Computer Speeds and Relativity
September 23, 2010
And yes! that is a deliberate play on Einsteins’ theory!
We are human, and when dealing with concepts that either we do not understand, or we have an inability to immediately visualize, we tend to try and make a mental comparison about that concept relative to a concept that we can understand or appreciate.
To illustrate, consider all of the press coverage of the massive Gulf oil spill after BP’s DeepWater Horizon exploded and started spewing oil into the Gulf.
If your press coverage was like mine, after numbing your brain with a massive amount of oil measured in tens of thousands of gallons (or Litres), there was usually a reference relating that massive number to; “the equivalent of X Olympic sized swimming pools”
Putting in this relative reference allows our brain to put a rough estimate, or mental framework around what would otherwise simply be a dizzying number.
It is not just gulf oil, how many times in your life have you heard relative comparisons similar to;
– the length of three football fields
– as high as two Empire State buildings
And Computer speeds?
I was asked to get pricing on a new computer workstation capable of very demanding, very heavy duty work. The tasks the machine would be doing included creating and editing of massive digital imagery, manipulating, editing and working with full screen quality video, and other compute intensive tasks.
I checked various machines and their specifications with corresponding prices, then supplied a recommendation.
It went over like a lead balloon
A week or so later, I was asked why a local Big Box computer retailer had computers with the same computer processor, the same amount of RAM (memory) but about one half the cost?
I had made a mistake.
I had forgotten this relativity.
In modern computers, the processor, or brain, of the computer is no longer the single key to how that machine will perform. Basically, a computers fitness for your purpose is driven by many other pieces of the machine.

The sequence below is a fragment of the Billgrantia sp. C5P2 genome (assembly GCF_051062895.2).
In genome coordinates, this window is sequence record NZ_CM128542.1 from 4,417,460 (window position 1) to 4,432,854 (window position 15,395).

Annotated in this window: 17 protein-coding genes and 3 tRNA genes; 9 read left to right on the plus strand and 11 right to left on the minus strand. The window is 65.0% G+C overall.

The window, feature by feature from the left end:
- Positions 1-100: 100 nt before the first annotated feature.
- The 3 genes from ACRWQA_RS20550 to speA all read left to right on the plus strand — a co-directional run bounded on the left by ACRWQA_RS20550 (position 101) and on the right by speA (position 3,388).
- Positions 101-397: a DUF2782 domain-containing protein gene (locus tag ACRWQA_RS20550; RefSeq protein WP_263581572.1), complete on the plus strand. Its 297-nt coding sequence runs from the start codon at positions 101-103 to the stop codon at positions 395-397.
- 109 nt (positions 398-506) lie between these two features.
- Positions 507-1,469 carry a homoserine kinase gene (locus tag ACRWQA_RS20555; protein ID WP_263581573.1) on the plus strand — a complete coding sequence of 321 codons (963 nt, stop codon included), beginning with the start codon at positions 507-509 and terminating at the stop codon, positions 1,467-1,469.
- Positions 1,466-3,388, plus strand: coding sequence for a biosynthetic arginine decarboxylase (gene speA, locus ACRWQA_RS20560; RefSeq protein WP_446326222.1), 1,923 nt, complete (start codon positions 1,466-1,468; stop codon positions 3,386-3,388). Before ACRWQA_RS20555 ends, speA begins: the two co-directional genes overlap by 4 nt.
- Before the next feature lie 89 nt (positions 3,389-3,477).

So, how did I try and recover from my error?
First I told a story, then related that story to the specifications of the computer.
You don’t need to be a fan of auto racing to grasp the idea that taking the engine out of a racing car and sticking it into your minivan won’t let you win the Montreal Grand Prix. (or Brickyard if you prefer!)
Sure, the engine is a big part of a race car, but it has a stellar supporting cast in transmission, suspension, and brake components. And your minivan? well it does not have that all star supporting cast.
I then showed three computer specifications with exactly the same processor, and same memory. One machine was a consumer product, the second a mid range general purpose business machine, the third a high end engineering class workstation. I could then point out visually the differences in this supporting cast of components.
In our race car, the supporting cast includes the suspension and brakes, some of the computer related supported cast includes the electrical speed of the data bus (in MHz) that ferry’s data in and out of the processor. The speed and size of the layer 2 and 3 cache (that increases the predictive opportunity for the processor) The speed and architecture of the RAM chips.
These supporting pieces are what separates the race car computer from the minivan.
The SMB Takeaway
There is more to know than the type of processor and how much RAM is in a computer to determine if it is fit four your purpose.
If the workload is heavy and complex, look at the improved supporting cast. If not? you can get away with out it.
PS, did my recommendation get accepted?
Actually no! armed with that information an even higher powered machine was preferred- but hey – all is good.
Photo Credit Martin Pettit via flickr